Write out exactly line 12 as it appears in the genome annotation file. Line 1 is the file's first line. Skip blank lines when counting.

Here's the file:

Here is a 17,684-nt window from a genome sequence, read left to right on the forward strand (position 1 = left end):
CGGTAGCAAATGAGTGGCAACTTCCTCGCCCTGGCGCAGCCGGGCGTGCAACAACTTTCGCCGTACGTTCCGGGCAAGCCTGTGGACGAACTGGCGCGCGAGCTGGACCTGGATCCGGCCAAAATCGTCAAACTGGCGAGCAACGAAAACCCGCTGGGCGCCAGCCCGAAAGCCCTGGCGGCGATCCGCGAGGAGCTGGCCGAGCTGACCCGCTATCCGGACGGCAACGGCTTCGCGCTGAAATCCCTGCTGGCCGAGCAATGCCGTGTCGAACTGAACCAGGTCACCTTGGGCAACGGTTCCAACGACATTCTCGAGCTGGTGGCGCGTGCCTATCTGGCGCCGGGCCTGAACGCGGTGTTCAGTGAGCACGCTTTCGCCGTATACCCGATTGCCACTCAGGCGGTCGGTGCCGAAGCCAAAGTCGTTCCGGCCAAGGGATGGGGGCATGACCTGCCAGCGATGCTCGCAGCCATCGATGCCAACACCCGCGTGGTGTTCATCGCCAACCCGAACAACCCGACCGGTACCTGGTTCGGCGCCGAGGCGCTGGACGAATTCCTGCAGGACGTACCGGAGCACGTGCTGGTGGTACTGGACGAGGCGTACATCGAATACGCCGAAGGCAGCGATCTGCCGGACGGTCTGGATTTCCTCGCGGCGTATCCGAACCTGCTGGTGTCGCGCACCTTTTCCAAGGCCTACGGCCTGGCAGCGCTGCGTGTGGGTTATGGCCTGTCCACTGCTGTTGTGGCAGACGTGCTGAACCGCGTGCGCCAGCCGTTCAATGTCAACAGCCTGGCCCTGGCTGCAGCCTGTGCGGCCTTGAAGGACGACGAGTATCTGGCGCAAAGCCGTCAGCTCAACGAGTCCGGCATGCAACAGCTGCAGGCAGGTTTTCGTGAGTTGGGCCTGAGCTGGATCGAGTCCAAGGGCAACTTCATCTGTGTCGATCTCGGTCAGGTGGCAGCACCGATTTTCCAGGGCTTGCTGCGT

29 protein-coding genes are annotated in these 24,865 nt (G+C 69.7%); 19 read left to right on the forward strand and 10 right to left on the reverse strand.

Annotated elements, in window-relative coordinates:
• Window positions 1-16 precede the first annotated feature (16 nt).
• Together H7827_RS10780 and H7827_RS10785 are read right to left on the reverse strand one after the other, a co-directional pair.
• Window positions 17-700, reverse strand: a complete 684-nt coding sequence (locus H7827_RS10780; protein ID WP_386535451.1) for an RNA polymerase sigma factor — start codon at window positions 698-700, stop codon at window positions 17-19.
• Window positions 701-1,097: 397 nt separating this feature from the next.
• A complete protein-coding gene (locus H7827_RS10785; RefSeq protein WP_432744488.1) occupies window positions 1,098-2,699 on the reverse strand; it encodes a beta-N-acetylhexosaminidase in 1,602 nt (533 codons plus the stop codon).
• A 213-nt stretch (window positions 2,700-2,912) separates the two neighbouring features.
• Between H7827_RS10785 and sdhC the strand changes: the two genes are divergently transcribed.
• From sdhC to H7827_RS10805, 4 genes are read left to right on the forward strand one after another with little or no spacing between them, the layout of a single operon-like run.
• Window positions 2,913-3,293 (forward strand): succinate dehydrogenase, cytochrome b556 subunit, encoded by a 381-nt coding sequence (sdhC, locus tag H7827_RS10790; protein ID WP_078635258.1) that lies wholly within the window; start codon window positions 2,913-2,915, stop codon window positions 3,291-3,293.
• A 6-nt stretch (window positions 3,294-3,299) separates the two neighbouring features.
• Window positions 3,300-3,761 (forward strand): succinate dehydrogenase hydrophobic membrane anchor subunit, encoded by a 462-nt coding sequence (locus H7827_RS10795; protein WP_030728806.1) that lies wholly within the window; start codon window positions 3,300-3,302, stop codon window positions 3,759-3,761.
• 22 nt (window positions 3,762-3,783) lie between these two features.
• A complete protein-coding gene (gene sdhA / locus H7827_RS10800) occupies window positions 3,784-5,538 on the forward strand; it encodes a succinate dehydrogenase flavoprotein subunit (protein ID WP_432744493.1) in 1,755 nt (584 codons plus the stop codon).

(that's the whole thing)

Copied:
• From sdhC to H7827_RS10805, 4 genes are read left to right on the forward strand one after another with little or no spacing between them, the layout of a single operon-like run.